After yesterday’s look at Dmitri Arhip, it’s time to move onto the second signing of the summer, which was the somewhat surprise move for Welsh winger Jason Harries.
The 29-year-old may not be a name that is too familiar to supporters at the Arms Park, or in Welsh rugby generally, despite having been involved in senior rugby after graduating the Wales U20 setup in 2009.
Perhaps one reason why Harries isn’t necessarily a household name is the long way round he’s taken in getting to the professional 15s game. After leaving the Scarlets academy he never quite made the step up down West, instead playing for Carmarthen Quins in the Principality Premiership.
From there he made the move into the Wales 7s squad, touring the globe on the HSBC World Sevens Series for three seasons, before in 2012 he left for London after 10 sevens tournaments and 98 appearances for Carmarthen, scoring 40 tries.
London Scottish was the rugby destination where Harries proved a hit in his two years, scoring 21 tries in 46 games. Courtesy of the Championship side’s links with the Scottish Rugby Union, the Welshman caught the eye of the Scottish Rugby Union and soon was winging his way to another capital, Edinburgh.
Now after a season in the Guinness Pro14 the winger has signed with Cardiff Blues, but what sort of player are we getting?
John Mulvihill was quick to talk about adding some size to our backline when he was appointed as head coach, and Jason Harries fits that bill at 6ft3, and 16.5st. In many ways he’s as close to a direct replacement for Arms Park favourite Alex Cuthbert as you can expect.
Harries has that workhorse mentality about him, chasing kicks hard, competing when necessary or wrapping up the opposition player, likely developed in the same sevens arena that Cuthbert came through where if you stand still you are out of the game.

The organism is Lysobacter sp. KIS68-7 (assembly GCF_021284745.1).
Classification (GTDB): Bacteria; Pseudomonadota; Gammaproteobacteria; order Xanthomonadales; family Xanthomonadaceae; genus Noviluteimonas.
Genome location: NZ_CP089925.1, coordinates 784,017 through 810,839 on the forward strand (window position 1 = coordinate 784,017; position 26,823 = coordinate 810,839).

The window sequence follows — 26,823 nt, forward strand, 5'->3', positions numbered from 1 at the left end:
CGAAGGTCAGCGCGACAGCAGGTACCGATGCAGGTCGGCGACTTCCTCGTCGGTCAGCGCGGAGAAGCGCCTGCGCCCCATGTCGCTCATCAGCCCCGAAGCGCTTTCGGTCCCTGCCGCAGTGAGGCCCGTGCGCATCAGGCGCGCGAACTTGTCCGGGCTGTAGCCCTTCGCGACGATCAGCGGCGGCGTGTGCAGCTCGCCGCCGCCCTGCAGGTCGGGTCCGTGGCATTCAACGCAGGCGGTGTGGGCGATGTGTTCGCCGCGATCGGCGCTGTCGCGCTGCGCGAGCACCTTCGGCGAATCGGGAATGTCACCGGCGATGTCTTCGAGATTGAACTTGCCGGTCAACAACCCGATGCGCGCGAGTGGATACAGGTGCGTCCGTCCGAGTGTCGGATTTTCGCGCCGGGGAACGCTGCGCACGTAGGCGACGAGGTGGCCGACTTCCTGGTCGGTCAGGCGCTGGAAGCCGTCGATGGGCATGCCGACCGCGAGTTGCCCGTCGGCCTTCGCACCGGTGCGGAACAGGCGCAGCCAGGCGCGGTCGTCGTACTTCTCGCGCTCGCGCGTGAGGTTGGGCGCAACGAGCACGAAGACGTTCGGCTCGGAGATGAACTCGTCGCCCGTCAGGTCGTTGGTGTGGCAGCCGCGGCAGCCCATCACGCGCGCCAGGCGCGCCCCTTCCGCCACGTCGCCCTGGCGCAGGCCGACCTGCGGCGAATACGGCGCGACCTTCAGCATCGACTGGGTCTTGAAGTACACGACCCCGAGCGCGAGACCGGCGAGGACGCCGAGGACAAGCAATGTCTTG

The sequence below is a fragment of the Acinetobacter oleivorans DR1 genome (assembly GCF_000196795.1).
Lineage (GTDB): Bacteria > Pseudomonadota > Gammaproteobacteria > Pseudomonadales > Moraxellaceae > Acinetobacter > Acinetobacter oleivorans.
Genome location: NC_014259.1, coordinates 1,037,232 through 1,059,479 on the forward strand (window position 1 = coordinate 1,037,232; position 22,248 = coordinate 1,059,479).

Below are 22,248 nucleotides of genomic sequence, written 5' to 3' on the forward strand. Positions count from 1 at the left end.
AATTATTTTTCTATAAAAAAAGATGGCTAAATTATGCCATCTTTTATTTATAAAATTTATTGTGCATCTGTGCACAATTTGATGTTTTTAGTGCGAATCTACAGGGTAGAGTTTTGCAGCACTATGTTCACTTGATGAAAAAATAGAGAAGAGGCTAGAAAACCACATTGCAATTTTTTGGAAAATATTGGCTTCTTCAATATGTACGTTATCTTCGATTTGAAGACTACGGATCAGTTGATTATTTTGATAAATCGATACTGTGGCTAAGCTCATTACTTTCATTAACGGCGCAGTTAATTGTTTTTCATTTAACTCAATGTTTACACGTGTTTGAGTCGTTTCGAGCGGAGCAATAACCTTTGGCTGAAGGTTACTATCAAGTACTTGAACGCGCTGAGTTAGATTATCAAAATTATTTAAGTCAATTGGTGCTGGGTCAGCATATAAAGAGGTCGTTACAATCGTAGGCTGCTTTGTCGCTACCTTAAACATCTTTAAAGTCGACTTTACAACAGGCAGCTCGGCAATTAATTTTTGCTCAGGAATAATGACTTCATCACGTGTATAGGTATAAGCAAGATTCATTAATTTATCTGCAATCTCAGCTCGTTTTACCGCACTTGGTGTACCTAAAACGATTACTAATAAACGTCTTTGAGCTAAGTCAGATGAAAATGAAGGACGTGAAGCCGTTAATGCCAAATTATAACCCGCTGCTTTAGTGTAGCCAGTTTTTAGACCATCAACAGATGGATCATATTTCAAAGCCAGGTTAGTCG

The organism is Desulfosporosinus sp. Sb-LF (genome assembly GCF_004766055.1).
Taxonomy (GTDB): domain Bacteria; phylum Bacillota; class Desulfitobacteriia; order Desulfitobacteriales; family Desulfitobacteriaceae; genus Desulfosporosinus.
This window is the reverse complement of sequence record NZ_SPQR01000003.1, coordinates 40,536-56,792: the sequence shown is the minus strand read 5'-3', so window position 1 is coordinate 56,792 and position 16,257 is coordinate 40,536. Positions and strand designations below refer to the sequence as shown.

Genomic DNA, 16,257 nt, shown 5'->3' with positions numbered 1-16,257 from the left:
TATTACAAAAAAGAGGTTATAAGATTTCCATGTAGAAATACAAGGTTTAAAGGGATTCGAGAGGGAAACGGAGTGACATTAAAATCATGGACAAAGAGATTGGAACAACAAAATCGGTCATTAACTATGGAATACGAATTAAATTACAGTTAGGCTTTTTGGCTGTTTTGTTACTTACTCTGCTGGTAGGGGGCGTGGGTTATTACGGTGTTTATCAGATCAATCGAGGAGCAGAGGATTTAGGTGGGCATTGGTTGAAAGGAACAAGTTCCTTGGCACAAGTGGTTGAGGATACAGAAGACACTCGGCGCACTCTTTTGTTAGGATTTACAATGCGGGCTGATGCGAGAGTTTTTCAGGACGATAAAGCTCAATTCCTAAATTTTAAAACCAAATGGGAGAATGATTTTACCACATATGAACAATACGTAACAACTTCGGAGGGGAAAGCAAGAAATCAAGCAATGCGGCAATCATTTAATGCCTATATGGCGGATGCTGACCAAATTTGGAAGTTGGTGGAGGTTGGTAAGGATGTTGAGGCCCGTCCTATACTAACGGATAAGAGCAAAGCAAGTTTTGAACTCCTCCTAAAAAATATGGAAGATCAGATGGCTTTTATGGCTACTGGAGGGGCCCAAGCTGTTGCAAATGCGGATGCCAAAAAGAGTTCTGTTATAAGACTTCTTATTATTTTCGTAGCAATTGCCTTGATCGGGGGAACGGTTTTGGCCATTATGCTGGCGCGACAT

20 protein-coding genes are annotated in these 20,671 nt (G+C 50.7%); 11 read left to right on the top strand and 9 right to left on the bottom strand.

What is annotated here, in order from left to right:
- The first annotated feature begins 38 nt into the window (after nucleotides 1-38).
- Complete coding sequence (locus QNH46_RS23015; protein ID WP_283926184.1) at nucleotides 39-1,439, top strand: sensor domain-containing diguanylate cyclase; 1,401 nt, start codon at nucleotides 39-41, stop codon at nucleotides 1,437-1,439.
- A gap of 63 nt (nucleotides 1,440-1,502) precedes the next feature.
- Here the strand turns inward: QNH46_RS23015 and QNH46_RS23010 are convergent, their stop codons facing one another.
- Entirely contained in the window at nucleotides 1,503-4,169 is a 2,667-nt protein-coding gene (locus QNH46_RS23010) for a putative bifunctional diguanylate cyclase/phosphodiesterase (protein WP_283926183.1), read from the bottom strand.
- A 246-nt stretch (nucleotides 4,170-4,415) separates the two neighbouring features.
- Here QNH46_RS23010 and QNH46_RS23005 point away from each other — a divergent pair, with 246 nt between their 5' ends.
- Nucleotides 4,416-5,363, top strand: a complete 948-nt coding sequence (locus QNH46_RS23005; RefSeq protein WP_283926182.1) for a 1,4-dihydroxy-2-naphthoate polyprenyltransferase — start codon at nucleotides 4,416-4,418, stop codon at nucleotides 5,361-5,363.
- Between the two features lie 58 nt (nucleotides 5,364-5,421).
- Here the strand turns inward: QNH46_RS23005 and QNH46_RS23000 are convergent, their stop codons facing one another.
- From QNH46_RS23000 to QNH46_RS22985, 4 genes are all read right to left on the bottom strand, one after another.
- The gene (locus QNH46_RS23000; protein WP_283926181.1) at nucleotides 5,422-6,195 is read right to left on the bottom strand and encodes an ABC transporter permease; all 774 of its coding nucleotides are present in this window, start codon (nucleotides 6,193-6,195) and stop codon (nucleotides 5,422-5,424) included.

As a key part of the game now, where kick returns can be such a weapon for a team with a high quality counter-attacker in the back three, Harries hard running will be critical when called upon, but more important will be his hard running with the ball.
You would expect a man with the size and power of Harries to be able to make yards when called upon to do so in contact, and the winger is no disappointment in this area.
With impressive acceleration from a standing start and upper body strength to match a strong leg drive, Harries has the ability to take on his opposite number one-on-one when the option to outrun him isn’t on, and get Cardiff Blues on the front foot in the wide channel.
I used to say of Cuthbert that give him a yard or two of space and he’ll at least get you going forward, and it seems Harries has the same uncanny ability. There is more than just a route one aspect to his game though.
You don’t spend three years playing on a sevens contract without picking up some handling skills, and Harries has the ability to keep the ball alive, even if it doesn’t always work out for the best.
With John Muvihill keen to impress a high skill level on the Cardiff Blues squad he will no doubt have been impressed with Harries skillset on viewing tapes ahead of the winger’s signing.
He will also be pleased to see Harries winger instincts fitting nicely into the Cardiff Blues attacking systems.
As a former sevens player, Harries has an appreciation of the width that needs to be offered from the winger, but sliding off his wing into the attacking line is where he finds himself getting into the most dangerous positions.
At Edinburgh, where fans of Warren Gatland’s Wales circa 2016 can go if they want to get their fix of centres running crash ball, he didn’t get put through gaps half as often as he should have, but when he did he made yards.
With Jarrod Evans and Gareth Anscombe pulling the strings from fly-half, the likes of Rey Lee-Lo and Willis Halaholo running lines in midfield and Nick Williams or Samu Manoa on the short ball, there should be gaps for Harries to make these runs into.
A naturally attack-minded player, who will be encouraged to run lines like this as often as possible either on the inside or outside shoulder, fingers crossed we should get him running into open field more because when all is said and done, Harries is a try scorer.
There’s big competition for wing spaces at the Arms Park, with Blaine Scully, Tom James, Owen Lane, Aled Summerhill, Dan Fish and Harri Millard as well as a raft of youngsters all keen to get as many first team minutes as possible.
Harries arrives in the prime of his career though, with a taste of professional rugby in a team that didn’t suit his playing style and was transitioning under a vastly different head coach to one they have had before, as well as a point to prove in Welsh rugby.
If the Carmarthenshire man can put his best foot forward at the Arms Park then the signing of Jason Harries could be a very shrewd piece of Cardiff Blues manoeuvring.